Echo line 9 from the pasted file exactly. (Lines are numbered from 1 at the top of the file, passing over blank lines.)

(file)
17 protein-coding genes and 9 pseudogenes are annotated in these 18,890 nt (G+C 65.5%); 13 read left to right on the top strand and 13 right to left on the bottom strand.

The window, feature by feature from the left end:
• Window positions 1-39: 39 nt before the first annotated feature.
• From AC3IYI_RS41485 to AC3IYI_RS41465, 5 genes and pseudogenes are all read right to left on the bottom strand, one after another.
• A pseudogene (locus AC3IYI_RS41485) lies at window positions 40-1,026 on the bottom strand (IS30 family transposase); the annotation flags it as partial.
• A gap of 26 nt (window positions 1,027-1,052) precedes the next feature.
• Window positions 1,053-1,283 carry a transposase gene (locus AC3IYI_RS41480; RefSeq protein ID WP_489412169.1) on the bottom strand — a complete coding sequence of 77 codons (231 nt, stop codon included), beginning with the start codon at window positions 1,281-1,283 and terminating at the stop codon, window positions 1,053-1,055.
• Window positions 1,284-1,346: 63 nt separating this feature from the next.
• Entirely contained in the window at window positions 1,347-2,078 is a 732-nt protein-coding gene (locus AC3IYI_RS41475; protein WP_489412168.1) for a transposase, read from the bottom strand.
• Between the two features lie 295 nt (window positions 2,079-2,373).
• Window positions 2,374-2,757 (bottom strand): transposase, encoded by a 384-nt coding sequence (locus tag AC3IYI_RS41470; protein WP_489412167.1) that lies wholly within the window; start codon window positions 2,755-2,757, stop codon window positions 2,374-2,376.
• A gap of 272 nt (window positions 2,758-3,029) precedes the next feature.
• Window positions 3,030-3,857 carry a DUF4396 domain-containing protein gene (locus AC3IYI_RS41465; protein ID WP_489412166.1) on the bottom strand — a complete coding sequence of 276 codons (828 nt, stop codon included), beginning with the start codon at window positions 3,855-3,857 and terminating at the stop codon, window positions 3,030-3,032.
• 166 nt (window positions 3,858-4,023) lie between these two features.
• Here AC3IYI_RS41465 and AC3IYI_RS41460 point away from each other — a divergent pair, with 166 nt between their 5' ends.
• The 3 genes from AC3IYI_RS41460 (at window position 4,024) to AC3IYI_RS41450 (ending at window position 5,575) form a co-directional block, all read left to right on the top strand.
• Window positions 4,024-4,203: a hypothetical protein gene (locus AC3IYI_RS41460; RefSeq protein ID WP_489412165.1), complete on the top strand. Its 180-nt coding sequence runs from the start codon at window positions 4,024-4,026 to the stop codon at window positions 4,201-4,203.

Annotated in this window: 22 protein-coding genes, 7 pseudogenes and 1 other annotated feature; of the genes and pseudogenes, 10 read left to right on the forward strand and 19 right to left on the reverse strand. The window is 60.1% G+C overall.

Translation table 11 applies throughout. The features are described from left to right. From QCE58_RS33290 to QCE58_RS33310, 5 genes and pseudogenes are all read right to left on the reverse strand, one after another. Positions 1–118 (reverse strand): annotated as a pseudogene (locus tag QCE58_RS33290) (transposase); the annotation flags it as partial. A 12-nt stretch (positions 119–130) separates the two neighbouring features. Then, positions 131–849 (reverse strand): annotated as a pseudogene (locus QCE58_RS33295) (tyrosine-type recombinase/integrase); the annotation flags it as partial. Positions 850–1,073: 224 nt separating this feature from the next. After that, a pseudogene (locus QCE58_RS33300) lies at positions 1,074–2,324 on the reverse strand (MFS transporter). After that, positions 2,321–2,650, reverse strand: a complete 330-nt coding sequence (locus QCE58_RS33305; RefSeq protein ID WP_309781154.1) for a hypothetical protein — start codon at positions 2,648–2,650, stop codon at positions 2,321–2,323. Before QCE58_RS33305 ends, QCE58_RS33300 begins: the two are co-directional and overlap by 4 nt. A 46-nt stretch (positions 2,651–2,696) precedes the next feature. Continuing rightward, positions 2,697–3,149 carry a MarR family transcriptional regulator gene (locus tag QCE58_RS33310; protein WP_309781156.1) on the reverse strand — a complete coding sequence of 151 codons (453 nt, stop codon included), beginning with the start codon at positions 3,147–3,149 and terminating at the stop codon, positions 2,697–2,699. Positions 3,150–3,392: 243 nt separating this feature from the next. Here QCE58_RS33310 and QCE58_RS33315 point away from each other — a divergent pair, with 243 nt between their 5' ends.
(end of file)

• Entirely contained in the window at window positions 1,347-2,078 is a 732-nt protein-coding gene (locus AC3IYI_RS41475; protein WP_489412168.1) for a transposase, read from the bottom strand.